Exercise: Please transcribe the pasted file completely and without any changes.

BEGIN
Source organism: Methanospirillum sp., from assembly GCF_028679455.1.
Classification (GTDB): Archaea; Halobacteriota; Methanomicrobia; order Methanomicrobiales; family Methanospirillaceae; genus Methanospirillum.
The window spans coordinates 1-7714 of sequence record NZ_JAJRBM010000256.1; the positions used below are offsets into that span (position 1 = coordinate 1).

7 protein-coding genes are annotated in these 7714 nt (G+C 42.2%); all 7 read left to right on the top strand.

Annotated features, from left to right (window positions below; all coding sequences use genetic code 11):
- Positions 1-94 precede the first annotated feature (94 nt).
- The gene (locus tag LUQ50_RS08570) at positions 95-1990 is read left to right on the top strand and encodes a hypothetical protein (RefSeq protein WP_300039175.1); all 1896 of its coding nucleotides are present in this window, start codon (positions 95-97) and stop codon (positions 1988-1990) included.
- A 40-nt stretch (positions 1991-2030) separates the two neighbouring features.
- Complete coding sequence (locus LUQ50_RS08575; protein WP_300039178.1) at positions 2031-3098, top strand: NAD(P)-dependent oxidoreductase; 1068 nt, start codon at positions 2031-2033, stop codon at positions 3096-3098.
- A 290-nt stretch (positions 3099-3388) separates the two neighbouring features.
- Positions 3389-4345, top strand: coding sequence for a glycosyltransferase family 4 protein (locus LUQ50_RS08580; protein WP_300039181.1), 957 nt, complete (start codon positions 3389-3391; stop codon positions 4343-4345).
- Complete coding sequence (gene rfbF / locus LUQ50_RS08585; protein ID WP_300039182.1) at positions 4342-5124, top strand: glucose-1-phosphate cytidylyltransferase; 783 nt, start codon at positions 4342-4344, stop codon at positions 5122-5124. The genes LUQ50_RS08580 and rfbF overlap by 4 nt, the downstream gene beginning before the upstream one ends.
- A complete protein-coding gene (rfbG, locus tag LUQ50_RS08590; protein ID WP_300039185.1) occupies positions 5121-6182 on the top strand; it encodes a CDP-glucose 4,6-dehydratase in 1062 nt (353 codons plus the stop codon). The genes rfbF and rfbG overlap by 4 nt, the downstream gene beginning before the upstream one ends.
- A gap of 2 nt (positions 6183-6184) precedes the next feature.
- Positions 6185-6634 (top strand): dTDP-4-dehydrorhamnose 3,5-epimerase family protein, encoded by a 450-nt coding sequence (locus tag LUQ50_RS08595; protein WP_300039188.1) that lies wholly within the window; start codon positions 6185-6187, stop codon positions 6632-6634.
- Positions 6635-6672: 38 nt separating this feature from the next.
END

Source organism: Methanospirillum sp., from assembly GCF_028679455.1.
Classification (GTDB): Archaea; Halobacteriota; Methanomicrobia; order Methanomicrobiales; family Methanospirillaceae; genus Methanospirillum.
The window spans coordinates 1-7714 of sequence record NZ_JAJRBM010000256.1; the positions used below are offsets into that span (position 1 = coordinate 1).

7 protein-coding genes are annotated in these 7714 nt (G+C 42.2%); all 7 read left to right on the top strand.

Annotated features, from left to right (window positions below; all coding sequences use genetic code 11):
- Positions 1-94 precede the first annotated feature (94 nt).
- The gene (locus tag LUQ50_RS08570) at positions 95-1990 is read left to right on the top strand and encodes a hypothetical protein (RefSeq protein WP_300039175.1); all 1896 of its coding nucleotides are present in this window, start codon (positions 95-97) and stop codon (positions 1988-1990) included.
- A 40-nt stretch (positions 1991-2030) separates the two neighbouring features.
- Complete coding sequence (locus LUQ50_RS08575; protein WP_300039178.1) at positions 2031-3098, top strand: NAD(P)-dependent oxidoreductase; 1068 nt, start codon at positions 2031-2033, stop codon at positions 3096-3098.
- A 290-nt stretch (positions 3099-3388) separates the two neighbouring features.
- Positions 3389-4345, top strand: coding sequence for a glycosyltransferase family 4 protein (locus LUQ50_RS08580; protein WP_300039181.1), 957 nt, complete (start codon positions 3389-3391; stop codon positions 4343-4345).
- Complete coding sequence (gene rfbF / locus LUQ50_RS08585; protein ID WP_300039182.1) at positions 4342-5124, top strand: glucose-1-phosphate cytidylyltransferase; 783 nt, start codon at positions 4342-4344, stop codon at positions 5122-5124. The genes LUQ50_RS08580 and rfbF overlap by 4 nt, the downstream gene beginning before the upstream one ends.
- A complete protein-coding gene (rfbG, locus tag LUQ50_RS08590; protein ID WP_300039185.1) occupies positions 5121-6182 on the top strand; it encodes a CDP-glucose 4,6-dehydratase in 1062 nt (353 codons plus the stop codon). The genes rfbF and rfbG overlap by 4 nt, the downstream gene beginning before the upstream one ends.
- A gap of 2 nt (positions 6183-6184) precedes the next feature.
- Positions 6185-6634 (top strand): dTDP-4-dehydrorhamnose 3,5-epimerase family protein, encoded by a 450-nt coding sequence (locus tag LUQ50_RS08595; protein WP_300039188.1) that lies wholly within the window; start codon positions 6185-6187, stop codon positions 6632-6634.
- Positions 6635-6672: 38 nt separating this feature from the next.